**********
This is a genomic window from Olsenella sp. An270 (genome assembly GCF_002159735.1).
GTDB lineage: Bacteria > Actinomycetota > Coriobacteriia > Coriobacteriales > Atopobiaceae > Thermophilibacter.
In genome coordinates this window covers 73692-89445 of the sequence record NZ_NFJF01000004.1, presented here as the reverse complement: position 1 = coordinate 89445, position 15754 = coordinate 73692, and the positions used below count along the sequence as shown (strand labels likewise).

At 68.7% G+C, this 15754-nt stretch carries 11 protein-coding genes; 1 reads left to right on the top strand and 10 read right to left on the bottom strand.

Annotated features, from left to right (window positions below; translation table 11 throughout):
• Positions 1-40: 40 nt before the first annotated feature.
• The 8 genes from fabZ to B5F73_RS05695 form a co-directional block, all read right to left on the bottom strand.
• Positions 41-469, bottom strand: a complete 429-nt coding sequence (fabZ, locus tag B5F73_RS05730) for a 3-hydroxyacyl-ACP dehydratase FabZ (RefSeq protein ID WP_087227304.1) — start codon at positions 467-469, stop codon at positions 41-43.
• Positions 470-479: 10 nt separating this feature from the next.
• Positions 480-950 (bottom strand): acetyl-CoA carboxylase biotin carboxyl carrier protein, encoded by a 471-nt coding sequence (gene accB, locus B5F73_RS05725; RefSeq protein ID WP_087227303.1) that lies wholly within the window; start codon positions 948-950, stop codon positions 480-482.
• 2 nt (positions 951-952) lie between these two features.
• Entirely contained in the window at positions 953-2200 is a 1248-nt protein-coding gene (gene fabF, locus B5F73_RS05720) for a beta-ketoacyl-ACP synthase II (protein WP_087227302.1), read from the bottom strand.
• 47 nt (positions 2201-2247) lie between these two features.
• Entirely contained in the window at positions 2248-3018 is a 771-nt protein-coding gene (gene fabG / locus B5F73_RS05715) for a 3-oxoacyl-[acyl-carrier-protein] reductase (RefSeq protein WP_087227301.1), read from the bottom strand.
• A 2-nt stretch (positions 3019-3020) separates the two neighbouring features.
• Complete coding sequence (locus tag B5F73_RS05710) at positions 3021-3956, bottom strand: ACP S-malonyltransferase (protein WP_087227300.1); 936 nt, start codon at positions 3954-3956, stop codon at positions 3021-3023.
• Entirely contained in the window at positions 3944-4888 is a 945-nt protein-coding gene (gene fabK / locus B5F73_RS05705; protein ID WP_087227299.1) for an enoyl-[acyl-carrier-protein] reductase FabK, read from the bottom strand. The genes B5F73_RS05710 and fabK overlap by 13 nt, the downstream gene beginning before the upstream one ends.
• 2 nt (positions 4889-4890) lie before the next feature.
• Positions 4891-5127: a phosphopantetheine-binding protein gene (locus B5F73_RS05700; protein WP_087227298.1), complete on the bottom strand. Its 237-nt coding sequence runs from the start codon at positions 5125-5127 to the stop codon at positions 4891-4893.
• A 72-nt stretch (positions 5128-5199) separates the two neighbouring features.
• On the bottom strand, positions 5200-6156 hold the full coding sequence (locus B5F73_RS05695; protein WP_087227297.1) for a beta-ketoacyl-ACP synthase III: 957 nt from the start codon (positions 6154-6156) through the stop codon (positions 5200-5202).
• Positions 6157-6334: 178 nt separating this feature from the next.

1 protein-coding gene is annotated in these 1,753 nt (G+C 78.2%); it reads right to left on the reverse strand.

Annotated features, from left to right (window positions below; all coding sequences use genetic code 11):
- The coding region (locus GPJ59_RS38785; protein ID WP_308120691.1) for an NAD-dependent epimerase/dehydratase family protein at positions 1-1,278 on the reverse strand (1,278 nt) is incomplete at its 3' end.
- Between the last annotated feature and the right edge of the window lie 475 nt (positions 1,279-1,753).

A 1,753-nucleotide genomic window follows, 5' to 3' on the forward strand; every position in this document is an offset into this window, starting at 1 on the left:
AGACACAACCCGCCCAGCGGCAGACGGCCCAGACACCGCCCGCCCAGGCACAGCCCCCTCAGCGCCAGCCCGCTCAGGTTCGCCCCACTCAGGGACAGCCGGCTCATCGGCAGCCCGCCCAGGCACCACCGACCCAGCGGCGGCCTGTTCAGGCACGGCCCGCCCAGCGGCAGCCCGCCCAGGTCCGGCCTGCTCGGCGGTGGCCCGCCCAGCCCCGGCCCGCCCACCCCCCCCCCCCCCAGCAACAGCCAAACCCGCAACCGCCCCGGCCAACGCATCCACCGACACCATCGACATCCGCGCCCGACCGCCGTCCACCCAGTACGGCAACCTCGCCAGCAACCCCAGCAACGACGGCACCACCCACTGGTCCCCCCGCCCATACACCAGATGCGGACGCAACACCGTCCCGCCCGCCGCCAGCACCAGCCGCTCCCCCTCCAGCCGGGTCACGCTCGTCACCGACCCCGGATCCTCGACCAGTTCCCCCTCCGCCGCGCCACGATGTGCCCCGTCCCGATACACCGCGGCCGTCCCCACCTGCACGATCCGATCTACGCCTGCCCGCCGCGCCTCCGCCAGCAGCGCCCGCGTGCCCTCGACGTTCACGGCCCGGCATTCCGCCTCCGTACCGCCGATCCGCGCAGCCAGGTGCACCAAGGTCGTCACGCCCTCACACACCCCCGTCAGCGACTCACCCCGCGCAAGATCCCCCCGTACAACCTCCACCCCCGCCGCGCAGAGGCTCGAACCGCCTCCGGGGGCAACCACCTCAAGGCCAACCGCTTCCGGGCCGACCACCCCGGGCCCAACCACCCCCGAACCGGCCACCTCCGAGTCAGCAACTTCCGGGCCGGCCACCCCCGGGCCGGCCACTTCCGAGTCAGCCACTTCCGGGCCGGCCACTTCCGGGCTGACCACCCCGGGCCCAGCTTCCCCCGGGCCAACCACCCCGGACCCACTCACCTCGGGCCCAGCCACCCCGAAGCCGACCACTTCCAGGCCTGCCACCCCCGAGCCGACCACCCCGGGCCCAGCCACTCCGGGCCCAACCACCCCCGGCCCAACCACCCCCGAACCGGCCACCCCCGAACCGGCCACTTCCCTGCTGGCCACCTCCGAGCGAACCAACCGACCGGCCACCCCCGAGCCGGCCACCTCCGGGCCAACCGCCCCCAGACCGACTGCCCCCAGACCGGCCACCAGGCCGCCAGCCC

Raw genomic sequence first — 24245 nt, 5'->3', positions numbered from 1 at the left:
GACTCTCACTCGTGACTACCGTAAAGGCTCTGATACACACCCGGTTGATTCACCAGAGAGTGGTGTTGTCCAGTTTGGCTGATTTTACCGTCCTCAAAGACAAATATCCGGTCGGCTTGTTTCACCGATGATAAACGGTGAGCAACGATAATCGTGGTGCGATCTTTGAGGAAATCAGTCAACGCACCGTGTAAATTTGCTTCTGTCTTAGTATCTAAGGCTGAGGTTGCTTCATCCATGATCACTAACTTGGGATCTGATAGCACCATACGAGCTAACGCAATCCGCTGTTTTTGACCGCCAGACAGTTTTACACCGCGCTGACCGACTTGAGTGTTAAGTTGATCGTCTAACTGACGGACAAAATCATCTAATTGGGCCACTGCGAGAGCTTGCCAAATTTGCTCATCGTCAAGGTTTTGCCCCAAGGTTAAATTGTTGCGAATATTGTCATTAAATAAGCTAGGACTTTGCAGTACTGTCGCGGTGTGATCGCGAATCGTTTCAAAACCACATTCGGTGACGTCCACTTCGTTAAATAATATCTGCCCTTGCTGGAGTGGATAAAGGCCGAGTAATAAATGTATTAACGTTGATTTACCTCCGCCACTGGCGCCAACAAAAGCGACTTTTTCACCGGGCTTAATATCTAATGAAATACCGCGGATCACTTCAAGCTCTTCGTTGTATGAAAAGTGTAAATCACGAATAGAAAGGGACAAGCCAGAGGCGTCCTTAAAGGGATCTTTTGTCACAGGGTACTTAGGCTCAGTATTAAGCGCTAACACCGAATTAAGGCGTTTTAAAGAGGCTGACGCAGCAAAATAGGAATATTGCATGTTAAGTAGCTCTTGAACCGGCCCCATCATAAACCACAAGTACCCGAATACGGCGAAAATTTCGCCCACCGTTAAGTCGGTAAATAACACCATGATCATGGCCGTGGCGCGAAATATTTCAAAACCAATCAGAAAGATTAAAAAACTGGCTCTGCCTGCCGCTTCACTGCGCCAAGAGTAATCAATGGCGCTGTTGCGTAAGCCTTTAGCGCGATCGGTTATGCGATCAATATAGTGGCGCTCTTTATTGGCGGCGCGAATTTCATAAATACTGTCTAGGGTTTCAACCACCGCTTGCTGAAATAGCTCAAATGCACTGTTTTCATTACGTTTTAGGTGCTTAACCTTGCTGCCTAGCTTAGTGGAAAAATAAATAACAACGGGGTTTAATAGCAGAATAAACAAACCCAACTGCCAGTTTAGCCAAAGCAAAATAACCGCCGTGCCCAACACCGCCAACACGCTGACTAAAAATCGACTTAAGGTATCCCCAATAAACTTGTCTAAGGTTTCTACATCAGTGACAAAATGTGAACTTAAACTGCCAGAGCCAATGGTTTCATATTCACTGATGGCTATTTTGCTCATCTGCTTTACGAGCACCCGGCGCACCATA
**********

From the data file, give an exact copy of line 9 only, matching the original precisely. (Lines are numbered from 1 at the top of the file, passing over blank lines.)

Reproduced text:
• Positions 470-479: 10 nt separating this feature from the next.